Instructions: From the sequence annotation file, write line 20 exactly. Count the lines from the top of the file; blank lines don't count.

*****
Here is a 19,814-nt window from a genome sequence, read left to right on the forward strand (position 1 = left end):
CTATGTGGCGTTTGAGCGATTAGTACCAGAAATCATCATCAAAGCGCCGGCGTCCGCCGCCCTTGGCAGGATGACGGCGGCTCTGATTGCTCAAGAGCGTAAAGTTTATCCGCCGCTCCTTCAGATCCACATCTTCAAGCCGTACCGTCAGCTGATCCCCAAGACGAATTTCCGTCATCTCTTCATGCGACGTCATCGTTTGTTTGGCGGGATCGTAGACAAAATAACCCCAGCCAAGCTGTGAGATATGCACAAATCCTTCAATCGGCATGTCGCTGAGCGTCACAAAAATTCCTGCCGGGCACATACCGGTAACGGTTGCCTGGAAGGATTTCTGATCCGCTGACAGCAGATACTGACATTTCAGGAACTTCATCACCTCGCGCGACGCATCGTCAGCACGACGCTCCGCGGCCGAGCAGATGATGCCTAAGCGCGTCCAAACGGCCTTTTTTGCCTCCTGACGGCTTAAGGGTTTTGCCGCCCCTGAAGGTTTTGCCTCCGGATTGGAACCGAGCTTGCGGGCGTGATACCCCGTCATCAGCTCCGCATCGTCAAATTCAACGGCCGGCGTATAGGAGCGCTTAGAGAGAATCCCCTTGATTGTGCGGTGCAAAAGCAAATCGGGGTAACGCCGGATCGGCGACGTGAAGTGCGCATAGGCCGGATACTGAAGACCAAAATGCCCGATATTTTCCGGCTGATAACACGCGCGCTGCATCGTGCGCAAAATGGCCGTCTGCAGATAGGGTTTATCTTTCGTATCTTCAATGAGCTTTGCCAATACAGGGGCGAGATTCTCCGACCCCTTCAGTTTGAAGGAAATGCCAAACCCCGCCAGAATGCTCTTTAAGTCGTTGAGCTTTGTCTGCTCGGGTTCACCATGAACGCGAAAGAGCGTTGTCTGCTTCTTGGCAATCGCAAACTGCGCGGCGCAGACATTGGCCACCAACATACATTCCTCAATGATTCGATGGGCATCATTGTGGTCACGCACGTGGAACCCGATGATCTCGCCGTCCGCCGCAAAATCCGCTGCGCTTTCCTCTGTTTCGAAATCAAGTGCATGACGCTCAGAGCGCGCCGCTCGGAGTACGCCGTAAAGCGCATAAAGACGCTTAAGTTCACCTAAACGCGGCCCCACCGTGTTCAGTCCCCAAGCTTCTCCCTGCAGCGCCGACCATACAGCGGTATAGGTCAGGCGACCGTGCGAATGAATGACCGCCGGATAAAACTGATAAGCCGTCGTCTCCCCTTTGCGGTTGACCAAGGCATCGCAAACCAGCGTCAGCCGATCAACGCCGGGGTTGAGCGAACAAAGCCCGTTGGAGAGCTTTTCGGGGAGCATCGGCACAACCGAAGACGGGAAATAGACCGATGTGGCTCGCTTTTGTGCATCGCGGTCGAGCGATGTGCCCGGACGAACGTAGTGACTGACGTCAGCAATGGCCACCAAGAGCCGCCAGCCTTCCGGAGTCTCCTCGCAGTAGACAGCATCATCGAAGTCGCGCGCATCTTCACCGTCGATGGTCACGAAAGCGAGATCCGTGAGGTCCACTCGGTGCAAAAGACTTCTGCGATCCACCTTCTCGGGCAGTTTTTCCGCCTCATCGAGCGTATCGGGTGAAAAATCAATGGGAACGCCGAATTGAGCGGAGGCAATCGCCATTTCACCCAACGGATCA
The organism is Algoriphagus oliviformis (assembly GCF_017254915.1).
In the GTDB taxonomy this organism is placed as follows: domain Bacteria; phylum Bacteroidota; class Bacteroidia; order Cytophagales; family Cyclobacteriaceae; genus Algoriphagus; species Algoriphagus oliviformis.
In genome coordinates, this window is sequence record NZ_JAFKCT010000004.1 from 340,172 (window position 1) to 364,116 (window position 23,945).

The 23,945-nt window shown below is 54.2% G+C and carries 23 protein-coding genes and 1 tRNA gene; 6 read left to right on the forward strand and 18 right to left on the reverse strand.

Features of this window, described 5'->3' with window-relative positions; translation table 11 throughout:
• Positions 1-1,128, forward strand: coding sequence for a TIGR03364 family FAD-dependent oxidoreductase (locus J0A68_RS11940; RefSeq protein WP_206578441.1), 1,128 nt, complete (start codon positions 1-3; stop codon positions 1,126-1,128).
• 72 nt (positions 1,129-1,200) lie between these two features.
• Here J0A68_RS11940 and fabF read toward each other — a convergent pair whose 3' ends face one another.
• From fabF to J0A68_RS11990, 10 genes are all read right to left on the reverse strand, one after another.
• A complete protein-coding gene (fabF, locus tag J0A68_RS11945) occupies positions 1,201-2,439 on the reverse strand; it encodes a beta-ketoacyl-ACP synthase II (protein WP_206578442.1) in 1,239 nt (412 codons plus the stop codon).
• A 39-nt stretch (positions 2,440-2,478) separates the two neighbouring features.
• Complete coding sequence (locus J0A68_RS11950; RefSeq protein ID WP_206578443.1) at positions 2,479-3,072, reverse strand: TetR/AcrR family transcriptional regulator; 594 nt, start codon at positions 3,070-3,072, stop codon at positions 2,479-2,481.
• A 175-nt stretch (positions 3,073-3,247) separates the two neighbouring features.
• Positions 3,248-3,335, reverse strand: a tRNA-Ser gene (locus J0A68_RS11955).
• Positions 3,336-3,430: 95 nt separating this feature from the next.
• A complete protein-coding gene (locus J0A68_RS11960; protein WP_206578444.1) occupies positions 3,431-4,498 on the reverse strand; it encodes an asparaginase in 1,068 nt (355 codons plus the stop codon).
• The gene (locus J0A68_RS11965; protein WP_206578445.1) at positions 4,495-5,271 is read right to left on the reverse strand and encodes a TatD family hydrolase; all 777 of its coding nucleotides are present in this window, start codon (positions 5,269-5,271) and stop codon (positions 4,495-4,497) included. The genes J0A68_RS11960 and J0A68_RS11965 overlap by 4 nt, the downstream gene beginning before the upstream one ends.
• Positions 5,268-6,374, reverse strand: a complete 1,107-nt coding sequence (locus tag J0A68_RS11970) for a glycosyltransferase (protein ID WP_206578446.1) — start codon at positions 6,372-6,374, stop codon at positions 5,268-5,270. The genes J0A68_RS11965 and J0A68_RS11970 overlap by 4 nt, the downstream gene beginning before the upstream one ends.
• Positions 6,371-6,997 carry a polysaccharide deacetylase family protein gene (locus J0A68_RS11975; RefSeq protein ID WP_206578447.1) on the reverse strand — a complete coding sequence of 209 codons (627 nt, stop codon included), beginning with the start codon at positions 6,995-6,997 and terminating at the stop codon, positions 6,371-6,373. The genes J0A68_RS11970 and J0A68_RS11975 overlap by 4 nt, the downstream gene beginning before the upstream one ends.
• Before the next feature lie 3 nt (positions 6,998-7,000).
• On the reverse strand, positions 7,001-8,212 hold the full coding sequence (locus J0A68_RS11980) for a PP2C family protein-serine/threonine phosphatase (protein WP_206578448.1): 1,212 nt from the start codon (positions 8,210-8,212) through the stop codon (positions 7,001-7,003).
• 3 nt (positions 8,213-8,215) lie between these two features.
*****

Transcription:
• Positions 5,268-6,374, reverse strand: a complete 1,107-nt coding sequence (locus tag J0A68_RS11970) for a glycosyltransferase (protein ID WP_206578446.1) — start codon at positions 6,372-6,374, stop codon at positions 5,268-5,270. The genes J0A68_RS11965 and J0A68_RS11970 overlap by 4 nt, the downstream gene beginning before the upstream one ends.